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When I design Android apps, I use HVGA resolution in the emulator. I saw (on YouTube and other videocasts) that some developer use higher resolution like WVGA or similar.

Which resolution is best for designing nowadays Android apps? Why?

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6 Answers 6

up vote 8 down vote accepted

Why restrict yourself to one resolution? You are perfectly able to customize the design for all screen resolutions. See this page in the developer docs: Supporting Multiple Screens

It tells you how to support multiple screen sizes and how to test them.

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Not only should you not design for one resolution, you should be testing for a wide range (in the UI editor in Eclipse, at worst) to make sure it looks right. –  Andrew Koester Jun 7 '11 at 21:06
    
Yep, and if you pick only a couple resolutions you will get endless 1 star reviews in the Market from people. –  BigFwoosh Jun 7 '11 at 21:09
    
Thanks. I was aware of that link and I see that I respect 99% of their suggestions. My question was: Which emulator resolition do you use when design an app? I use emulator with HVGA resolution. –  sandalone Jun 9 '11 at 14:37
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Personally, that depends what I'm doing. If I'm designing the app I switch between different emulators so I know the design works in all, but if I'm "simply" adding functionality I use a large screen emulator as it's nicer to the eyes in my opinion. –  Tchami Jun 9 '11 at 14:48

The best resolution to design for is the resolution that the user is using. That sounds obvious, but as there are a plethora of Android devices, there are also a plethora of supported screen resolutions. What you need to do is make sure you design your app to support a multitude of resolutions so that it looks great on all devices, not just one. @Tchami points out how to get started.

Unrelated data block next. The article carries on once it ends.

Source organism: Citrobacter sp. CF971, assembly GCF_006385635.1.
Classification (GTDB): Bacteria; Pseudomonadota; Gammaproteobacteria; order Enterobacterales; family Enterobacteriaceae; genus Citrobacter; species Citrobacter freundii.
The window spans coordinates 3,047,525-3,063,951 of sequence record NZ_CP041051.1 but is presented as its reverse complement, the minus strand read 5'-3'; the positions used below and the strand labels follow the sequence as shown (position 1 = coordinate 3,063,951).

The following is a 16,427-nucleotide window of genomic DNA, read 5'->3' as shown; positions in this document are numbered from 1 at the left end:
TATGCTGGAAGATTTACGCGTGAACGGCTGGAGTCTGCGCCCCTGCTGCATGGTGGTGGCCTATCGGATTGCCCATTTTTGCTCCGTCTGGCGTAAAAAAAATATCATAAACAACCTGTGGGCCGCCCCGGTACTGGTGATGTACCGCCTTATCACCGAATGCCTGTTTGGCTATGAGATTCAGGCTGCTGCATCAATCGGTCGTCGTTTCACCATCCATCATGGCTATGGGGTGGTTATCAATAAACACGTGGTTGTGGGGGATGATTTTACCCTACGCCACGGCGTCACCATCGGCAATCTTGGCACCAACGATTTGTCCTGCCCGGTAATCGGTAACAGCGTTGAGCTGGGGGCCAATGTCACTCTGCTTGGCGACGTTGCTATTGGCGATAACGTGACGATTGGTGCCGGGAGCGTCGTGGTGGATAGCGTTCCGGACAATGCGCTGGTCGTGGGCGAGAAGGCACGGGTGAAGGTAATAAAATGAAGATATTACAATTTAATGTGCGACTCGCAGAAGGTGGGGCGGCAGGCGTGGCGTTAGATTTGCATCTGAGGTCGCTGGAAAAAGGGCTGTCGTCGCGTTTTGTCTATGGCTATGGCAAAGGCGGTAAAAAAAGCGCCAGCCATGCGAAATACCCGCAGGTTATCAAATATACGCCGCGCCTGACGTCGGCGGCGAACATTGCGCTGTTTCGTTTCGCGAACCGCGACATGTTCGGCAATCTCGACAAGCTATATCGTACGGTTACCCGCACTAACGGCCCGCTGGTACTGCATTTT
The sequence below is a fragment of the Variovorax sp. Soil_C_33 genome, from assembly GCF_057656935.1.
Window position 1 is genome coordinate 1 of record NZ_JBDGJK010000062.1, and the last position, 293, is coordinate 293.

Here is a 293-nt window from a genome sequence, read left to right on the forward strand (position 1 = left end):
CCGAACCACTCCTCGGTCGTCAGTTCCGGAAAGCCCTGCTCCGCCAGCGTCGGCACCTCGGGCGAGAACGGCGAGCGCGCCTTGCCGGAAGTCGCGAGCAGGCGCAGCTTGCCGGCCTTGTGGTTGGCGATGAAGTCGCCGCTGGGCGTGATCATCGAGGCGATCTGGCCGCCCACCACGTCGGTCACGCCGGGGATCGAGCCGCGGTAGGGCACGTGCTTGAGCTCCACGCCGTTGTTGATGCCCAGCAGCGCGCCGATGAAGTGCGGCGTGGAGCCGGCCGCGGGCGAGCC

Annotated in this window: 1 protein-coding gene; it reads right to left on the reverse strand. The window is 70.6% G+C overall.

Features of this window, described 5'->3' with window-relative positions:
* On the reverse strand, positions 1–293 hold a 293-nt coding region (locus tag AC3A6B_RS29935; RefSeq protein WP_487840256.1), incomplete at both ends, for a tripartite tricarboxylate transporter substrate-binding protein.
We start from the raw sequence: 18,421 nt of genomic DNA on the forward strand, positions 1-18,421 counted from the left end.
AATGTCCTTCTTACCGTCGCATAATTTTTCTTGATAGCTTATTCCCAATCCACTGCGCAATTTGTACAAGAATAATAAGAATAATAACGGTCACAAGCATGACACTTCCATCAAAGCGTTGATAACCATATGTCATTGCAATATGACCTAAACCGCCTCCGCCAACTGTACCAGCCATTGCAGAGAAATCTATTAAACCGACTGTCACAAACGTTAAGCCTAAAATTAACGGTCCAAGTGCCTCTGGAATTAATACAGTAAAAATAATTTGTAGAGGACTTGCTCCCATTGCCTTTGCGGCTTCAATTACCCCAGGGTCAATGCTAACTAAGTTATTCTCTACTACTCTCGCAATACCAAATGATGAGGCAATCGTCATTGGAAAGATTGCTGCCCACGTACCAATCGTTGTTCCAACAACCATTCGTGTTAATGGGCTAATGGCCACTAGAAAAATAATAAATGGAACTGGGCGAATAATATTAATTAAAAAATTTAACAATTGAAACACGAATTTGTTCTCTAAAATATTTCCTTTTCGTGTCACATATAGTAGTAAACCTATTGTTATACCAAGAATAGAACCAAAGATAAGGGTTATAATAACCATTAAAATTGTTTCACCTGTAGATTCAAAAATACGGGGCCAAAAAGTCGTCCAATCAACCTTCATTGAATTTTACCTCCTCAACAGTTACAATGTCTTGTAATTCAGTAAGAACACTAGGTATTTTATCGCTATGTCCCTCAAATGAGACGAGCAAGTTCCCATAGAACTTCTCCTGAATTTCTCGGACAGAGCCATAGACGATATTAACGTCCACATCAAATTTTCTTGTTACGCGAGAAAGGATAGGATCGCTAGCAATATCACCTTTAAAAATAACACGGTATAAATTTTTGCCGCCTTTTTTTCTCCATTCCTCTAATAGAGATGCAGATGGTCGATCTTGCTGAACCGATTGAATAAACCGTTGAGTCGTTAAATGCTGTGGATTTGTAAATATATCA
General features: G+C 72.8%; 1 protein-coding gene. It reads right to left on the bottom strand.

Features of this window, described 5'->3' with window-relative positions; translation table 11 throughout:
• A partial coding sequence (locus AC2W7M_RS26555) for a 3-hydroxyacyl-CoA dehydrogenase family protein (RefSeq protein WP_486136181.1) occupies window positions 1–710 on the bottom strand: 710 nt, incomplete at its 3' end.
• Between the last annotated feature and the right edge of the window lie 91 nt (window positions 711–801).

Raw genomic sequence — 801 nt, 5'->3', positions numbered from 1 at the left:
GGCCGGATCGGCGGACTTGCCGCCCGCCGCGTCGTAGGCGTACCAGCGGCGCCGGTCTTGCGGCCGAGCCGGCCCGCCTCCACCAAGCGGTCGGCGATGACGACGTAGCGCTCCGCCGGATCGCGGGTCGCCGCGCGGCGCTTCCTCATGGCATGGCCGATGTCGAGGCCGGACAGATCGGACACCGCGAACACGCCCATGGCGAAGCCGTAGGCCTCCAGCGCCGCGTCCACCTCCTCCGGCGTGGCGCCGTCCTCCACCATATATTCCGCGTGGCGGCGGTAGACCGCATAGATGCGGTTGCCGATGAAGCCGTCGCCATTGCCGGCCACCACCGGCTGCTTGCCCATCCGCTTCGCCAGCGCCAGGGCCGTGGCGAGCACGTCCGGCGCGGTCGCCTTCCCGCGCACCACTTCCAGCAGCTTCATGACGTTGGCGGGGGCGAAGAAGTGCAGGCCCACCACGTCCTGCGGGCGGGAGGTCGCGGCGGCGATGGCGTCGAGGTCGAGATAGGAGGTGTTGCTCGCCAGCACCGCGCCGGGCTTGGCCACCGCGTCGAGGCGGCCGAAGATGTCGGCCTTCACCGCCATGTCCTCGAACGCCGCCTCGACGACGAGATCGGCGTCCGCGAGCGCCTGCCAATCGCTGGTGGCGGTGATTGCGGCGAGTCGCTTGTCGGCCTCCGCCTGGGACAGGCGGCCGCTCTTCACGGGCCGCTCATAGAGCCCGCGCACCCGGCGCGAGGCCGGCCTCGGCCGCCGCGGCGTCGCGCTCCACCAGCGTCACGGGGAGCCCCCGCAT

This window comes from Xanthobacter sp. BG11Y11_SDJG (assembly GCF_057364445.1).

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All of them, simultaneously, because there's nothing more annoying than getting 95% of the way through an app and discovering your boss is testing it on an HTC Desire, her boss is testing it on a Galaxy Tab, and they both want it to look right for them.

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For your design time, Tackle multiple resolutions first, landscape/portrait second. Build a ton of emulators with a ton of different screen sizes, including tablets. Those are my priorities. You can always make someone use something that works in the orientation they dont want, but you cant make them use something that doesnt work in either orientation.

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The other comments here are all correct that it should work at all resolutions. If you want to know which ones you should focus on and make pixel perfect, use the Android Device Dashboard, which provides a breakdown of all the screen sizes and densities of the last week worth of Market users. This will let you know which screen types are especially worth targeting (normal hdpi and normal mdpi dominate at the moment)

http://developer.android.com/resources/dashboard/screens.html

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I always design 768px X 1280px canvas size, this is about xHdpi resolution and you should resize all elements in canvas to 4 sizes or 5 which are mdpi,hdpi,xhdpi(baseline),xxhdpi,xxxhdpi(optional) then you have a device independent design for your app.

  1. mdpi = 160dp = %50 (resize)
  2. hdpi = 240 dp = %75 (resize)
  3. xhdpi = 320 dp = %100 (baseline)
  4. xxhdpi = 480 dp = %150 (resize)
  5. xxxhdpi = 640 dp = %200 (resize)
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This is wrong. You should never upscale images. Let highest resolution be your base point. Today it's 1920x1080 –  sandalone Oct 2 at 9:07
    
if you are a professional, you must draw all items in vector format then you can export them for any resolution. –  ozgur ablak Oct 2 at 12:01
    
That is true on the other hand. –  sandalone Oct 2 at 12:03

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